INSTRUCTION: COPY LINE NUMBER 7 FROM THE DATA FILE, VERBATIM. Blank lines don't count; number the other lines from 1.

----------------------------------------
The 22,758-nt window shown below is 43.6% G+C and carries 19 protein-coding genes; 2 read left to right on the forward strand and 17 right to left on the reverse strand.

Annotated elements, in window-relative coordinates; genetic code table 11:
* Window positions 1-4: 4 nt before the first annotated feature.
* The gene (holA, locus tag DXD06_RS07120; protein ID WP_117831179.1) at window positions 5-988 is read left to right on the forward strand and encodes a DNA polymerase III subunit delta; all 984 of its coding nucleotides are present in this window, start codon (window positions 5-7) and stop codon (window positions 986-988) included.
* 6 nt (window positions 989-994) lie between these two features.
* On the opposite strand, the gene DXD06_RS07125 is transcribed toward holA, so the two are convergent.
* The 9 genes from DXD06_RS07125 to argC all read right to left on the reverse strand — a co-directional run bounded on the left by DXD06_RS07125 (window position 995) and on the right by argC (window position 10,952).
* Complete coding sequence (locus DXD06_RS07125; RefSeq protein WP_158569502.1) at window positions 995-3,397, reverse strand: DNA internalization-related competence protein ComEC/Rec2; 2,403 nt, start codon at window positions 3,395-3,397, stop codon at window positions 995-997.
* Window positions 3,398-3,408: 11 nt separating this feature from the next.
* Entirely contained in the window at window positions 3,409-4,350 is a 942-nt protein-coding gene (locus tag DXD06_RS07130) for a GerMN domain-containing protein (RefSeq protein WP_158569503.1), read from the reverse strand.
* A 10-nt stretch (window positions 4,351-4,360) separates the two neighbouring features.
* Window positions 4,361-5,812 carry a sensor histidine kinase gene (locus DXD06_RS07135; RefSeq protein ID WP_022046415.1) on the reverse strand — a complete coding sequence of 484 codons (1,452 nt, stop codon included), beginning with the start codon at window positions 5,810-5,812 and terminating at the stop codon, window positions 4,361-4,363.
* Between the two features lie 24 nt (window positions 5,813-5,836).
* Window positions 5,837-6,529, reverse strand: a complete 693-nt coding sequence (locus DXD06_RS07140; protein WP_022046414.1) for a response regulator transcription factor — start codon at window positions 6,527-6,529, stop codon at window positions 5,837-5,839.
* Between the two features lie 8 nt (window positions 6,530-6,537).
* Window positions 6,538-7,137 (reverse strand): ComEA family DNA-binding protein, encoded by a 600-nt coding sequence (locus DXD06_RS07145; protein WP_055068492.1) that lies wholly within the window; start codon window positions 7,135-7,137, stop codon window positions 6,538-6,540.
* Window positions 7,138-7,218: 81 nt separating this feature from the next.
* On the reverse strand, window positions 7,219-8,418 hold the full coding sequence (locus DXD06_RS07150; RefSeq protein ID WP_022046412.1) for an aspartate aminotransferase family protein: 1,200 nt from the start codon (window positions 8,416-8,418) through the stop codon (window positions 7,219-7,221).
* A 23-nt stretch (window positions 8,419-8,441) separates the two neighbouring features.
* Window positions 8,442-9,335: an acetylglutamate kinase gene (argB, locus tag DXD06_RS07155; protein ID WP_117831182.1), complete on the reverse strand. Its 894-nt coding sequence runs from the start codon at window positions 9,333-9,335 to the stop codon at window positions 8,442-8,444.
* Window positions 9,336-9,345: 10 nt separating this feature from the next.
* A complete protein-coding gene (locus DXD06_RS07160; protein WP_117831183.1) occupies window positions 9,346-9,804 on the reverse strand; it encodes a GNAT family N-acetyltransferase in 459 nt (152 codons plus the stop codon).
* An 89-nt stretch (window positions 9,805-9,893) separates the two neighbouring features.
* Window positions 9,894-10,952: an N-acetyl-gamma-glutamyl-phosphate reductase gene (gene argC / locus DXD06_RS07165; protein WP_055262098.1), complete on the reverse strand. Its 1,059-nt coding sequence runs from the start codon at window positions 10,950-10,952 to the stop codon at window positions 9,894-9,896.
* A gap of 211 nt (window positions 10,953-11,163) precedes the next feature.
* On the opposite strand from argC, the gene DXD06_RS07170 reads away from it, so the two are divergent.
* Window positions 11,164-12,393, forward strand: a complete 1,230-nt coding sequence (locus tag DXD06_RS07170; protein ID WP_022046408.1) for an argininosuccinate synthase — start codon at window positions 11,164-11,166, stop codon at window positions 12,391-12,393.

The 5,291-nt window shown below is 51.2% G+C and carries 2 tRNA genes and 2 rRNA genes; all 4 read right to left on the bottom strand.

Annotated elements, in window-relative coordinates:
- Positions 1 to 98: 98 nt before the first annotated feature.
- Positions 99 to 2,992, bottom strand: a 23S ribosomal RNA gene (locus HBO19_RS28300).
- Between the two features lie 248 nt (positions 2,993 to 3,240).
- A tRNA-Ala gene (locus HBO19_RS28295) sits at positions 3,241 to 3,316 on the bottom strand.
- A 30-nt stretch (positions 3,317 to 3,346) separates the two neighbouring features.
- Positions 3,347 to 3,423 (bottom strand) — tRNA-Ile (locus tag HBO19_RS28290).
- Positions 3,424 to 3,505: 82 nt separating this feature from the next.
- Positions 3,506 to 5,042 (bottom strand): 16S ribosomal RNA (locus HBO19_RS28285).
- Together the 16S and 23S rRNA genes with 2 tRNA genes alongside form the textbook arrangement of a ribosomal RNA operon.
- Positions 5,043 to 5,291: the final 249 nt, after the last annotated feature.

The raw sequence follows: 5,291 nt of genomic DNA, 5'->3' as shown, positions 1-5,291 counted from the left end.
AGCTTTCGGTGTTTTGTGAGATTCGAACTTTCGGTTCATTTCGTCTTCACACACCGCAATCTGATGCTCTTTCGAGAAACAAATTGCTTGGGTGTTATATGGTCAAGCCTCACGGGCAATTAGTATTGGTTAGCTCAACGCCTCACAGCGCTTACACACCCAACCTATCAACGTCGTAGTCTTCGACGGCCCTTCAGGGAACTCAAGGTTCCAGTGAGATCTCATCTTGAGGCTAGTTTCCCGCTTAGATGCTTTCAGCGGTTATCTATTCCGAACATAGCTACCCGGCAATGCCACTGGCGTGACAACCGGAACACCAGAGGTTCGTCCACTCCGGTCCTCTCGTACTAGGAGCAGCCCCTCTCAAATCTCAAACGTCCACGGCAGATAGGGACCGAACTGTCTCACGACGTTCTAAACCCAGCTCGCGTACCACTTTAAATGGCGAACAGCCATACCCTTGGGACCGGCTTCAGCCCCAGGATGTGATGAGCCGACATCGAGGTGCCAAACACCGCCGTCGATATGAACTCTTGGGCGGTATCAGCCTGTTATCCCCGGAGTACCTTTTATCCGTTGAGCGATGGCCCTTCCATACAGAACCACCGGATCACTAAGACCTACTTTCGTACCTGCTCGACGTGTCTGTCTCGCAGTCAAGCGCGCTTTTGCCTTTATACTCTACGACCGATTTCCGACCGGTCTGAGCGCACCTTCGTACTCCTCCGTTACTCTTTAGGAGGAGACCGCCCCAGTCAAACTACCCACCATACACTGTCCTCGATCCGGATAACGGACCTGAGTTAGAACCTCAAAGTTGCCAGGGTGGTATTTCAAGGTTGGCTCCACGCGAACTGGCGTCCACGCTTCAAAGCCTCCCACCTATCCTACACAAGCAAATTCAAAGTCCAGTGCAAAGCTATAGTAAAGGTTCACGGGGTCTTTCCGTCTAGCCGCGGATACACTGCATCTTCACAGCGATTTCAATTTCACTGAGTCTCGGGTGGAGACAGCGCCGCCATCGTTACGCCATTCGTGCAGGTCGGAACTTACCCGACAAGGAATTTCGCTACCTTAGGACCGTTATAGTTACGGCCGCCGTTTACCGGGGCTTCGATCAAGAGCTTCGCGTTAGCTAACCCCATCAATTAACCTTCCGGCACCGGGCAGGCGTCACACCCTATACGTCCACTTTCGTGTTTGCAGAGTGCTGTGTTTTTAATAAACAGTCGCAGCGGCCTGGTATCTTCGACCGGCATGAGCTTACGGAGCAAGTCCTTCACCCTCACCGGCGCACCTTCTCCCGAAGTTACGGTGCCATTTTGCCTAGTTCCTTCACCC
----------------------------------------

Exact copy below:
* The 9 genes from DXD06_RS07125 to argC all read right to left on the reverse strand — a co-directional run bounded on the left by DXD06_RS07125 (window position 995) and on the right by argC (window position 10,952).